In a year’s time we will celebrate the 30th anniversary of one of mankind’s boldest achievements — the launch of the first manned orbital space station, Mir, on Feb. 20, 1986. Exploration of the final frontier has been making headlines in recent months, with increasing public interest in this subject.
Recent achievements of the Philae lander gained plenty of attention in Russia, not least because the comet on which it touched down was named after Soviet astronomers. This European Space Agency project showed that government organizations are still among the most capable when it comes to groundbreaking achievements beyond Earth’s atmosphere. Furthermore, the lander reached the Churyumov-Gerasimenko comet only a few weeks after a remarkably low-budget Indian satellite was launched into orbit around Mars, demonstrating that the industry is now a truly global race, not the old two-sided competition which was the norm during the Cold War years.
Nevertheless, despite recent progress in many countries beyond the traditional rivals, India and China in particular, the legacy of the 20th century has left both Russia and the United States with an enviable heritage of spaceflight achievements. Russia, heir of the Soviet space program, has been at the forefront of the industry from the onset: the first to launch a satellite into space, put a human into orbit, perform a spacewalk, send a woman into space and launch an orbital station, to name a few. The United States has also accomplished a great deal over the years, most notably having the first man walk on the moon, running robotics missions to Mars and launching the Hubble Space Telescope.
The expertise and experience built up since the Soviet period has fed into a Russian industry that today remains a world leader. Over the past few years, especially following the retirement of NASA’s space shuttle, Russian rockets have been the only spacecraft capable of taking passengers to and from the International Space Station. A new cosmodrome is under construction in Russia’s Far East, and in May the Russian government announced the injection of 1.8 trillion rubles ($52 billion) to boost various programs for the federal space agency, Roscosmos. In the newly global business of cosmic exploration, Russia has not hesitated to cooperate and share its capabilities with other countries. The Sea Launch program, established in 1995 as a consortium of four companies from Norway, Russia, Ukraine and the United States, and managed by Boeing, is the most vivid example.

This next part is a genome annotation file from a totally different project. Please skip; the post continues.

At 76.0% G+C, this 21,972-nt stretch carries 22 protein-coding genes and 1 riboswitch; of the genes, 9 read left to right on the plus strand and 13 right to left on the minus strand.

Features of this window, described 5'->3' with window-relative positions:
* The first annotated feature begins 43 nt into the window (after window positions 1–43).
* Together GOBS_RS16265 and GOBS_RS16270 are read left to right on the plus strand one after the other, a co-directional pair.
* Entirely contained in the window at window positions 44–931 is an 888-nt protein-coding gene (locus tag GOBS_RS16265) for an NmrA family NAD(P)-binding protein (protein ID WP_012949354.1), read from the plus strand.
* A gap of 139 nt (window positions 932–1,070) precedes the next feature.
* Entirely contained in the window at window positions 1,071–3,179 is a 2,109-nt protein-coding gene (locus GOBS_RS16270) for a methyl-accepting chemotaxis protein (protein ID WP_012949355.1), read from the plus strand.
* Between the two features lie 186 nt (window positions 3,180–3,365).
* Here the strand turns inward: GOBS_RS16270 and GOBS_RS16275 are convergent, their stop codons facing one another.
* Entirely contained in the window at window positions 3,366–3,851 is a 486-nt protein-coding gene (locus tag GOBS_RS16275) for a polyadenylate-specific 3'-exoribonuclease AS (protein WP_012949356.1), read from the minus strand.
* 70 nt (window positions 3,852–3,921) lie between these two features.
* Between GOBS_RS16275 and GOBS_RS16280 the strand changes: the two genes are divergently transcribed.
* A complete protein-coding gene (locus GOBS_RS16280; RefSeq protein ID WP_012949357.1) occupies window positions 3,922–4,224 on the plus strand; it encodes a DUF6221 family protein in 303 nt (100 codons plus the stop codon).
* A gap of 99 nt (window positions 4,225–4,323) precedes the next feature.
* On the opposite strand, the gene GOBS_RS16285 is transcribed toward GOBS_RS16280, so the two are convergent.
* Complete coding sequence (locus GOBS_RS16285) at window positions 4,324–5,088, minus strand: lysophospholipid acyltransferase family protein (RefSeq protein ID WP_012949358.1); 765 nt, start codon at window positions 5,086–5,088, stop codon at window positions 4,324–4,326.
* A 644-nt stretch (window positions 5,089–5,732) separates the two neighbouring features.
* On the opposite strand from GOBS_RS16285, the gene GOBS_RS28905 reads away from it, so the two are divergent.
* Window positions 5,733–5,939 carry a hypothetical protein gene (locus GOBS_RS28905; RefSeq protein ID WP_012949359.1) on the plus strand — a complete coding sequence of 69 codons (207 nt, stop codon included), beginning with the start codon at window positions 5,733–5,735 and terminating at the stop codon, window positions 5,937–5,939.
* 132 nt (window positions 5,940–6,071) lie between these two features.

More recently, Russian rockets took U.S. and Italian astronauts to the International Space Station on Expedition 42, despite suggestions that such collaborations could be threatened by recent geopolitical issues. The space industry and scientific community are likely to continue to look beyond politics, and rightly so.
Against the backdrop of achievement, particularly under governmental support in Russia, it is hardly surprising that the space sector is attracting greater interest from the private sector. Noting NASA’s past successes in arranging private-sector partnerships and generating spinoffs that are attractive to investors, the notion of private investment in the space industry is becoming increasingly popular.